Why do I need a Will?
The vast majority of people put off making a Will for a variety of reasons, either believing that the people they would wish to inherit will automatically do so, or because they don’t think it is relevant to them at this particular time.
The reality is that you can put off making a Will until it is too late and this poses all sorts of problems for the people left behind and could mean that some, or all of your inheritance, either goes to the wrong person or to the state.
Everyone needs to make a Will. In particular, anyone with dependant relatives must do so. Anyone who owns a property, or has any type of asset which you would wish relatives, friends or charities to benefit from should also make a Will.
Firstly and most importantly is the peace of mind making a Will provides. Making a Will enables you to plan exactly what will happen to your property (estate) following your demise. This ensures that those you would like to benefit actually do so, in accordance with your wishes and at the same time avoiding any possible disputes between relatives.
Some useful information below in PDF’s
Without a Will…
You cannot be sure those you would wish to benefit will actually do so.
Your spouse / civil partner will not automatically inherit ALL of your estate.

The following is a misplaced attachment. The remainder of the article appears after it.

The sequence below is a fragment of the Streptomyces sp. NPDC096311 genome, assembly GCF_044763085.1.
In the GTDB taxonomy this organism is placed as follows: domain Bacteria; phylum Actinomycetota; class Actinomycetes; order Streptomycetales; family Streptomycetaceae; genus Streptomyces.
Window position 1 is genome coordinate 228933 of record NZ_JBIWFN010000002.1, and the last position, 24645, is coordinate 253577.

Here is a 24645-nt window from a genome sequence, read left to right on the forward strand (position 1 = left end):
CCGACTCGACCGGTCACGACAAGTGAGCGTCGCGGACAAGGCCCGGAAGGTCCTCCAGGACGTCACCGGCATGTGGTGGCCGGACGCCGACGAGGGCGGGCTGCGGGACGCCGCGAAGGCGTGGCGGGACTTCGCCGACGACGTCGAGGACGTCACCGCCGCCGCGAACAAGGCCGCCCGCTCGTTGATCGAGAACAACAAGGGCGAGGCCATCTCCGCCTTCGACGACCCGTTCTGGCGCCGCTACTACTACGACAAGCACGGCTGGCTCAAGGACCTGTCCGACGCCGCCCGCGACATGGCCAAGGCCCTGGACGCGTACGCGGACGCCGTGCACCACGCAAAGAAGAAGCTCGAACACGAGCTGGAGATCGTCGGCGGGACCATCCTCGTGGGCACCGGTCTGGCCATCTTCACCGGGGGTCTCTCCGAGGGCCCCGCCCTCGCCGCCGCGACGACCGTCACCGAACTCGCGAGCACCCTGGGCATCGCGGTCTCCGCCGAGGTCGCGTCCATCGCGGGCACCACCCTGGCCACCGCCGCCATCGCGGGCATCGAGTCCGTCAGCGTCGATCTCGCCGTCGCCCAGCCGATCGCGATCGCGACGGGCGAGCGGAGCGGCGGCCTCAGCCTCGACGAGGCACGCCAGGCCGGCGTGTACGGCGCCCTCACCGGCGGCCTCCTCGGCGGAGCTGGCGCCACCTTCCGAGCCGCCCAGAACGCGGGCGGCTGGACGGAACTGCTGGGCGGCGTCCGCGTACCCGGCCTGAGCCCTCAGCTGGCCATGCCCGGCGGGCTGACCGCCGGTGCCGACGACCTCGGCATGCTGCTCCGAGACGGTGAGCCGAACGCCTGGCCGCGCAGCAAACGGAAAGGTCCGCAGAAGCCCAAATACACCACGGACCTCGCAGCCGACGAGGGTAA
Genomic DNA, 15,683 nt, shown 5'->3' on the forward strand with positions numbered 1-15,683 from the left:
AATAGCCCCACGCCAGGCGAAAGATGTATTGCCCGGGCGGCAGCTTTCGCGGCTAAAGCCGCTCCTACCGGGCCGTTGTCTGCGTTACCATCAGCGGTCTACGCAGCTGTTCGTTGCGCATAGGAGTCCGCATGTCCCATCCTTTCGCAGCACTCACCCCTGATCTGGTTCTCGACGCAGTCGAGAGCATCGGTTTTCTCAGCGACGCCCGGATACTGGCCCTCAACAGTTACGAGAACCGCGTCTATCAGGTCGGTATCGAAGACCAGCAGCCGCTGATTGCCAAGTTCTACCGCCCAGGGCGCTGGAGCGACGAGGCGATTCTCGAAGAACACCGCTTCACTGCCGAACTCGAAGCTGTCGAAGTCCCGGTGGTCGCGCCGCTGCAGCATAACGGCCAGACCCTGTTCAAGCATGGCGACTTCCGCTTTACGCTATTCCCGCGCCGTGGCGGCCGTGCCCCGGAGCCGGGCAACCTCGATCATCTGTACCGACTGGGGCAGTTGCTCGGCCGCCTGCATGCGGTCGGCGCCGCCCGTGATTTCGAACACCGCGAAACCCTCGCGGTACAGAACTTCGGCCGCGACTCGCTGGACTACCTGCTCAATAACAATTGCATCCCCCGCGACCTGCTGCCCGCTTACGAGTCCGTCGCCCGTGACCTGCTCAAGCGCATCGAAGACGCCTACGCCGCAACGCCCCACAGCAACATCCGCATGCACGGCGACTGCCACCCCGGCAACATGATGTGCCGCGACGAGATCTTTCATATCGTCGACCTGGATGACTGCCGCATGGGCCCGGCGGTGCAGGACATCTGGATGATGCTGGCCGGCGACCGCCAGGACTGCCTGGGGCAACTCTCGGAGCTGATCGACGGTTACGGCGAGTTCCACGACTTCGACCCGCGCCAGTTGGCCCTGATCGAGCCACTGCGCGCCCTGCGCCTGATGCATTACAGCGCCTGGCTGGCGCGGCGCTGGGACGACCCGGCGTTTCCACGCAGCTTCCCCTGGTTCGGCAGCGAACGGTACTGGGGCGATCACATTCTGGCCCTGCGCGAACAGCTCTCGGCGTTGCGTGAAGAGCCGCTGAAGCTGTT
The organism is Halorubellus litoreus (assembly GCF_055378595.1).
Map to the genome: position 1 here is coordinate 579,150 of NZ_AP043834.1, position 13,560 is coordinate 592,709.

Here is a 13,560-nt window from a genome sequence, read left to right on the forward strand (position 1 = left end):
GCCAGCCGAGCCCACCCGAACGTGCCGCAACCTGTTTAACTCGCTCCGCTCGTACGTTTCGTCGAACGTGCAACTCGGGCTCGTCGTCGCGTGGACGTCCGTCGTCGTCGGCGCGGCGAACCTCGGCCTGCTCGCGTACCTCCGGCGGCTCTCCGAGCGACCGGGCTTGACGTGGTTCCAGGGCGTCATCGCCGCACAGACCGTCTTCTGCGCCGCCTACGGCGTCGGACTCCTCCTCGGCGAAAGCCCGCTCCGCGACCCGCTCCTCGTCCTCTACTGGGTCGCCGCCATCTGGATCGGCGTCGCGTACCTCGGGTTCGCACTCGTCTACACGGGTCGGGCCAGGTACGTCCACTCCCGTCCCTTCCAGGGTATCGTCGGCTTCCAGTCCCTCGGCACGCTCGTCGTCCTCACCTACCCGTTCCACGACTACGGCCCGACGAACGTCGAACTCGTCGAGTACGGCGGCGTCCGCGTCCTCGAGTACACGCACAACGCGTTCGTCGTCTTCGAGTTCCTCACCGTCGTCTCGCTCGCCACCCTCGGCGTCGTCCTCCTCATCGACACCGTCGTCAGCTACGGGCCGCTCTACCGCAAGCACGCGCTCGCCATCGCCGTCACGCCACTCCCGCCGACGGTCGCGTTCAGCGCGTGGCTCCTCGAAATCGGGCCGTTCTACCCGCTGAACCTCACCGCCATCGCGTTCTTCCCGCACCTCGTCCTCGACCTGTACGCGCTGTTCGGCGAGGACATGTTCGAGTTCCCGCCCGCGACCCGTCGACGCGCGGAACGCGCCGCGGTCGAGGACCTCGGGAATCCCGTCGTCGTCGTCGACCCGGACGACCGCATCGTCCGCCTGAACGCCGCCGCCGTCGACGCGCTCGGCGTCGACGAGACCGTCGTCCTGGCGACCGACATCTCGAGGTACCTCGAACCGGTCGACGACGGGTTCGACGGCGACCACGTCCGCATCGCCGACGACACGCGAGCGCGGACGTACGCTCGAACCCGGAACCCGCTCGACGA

“Common Law” partners may not receive anything.
Minor children could be taken into care whilst Guardians are appointed.
There could be lengthy delays for your beneficiaries and disputes.
But won’t everything go to my husband /wife /civil partner/ parents / children etc automatically?
This is a common misconception and dependant on the size of your estate, there are set rules which will be applied to determine who inherits and how much if you do not make a Will.
This is called having died Intestate. There are specific rules of intestacy which set out who will inherit and by how much if you do not leave a valid will, this may not be what you would have wished and in the worst case scenarios where relatives cannot be traced, your assets will be taken by the Crown.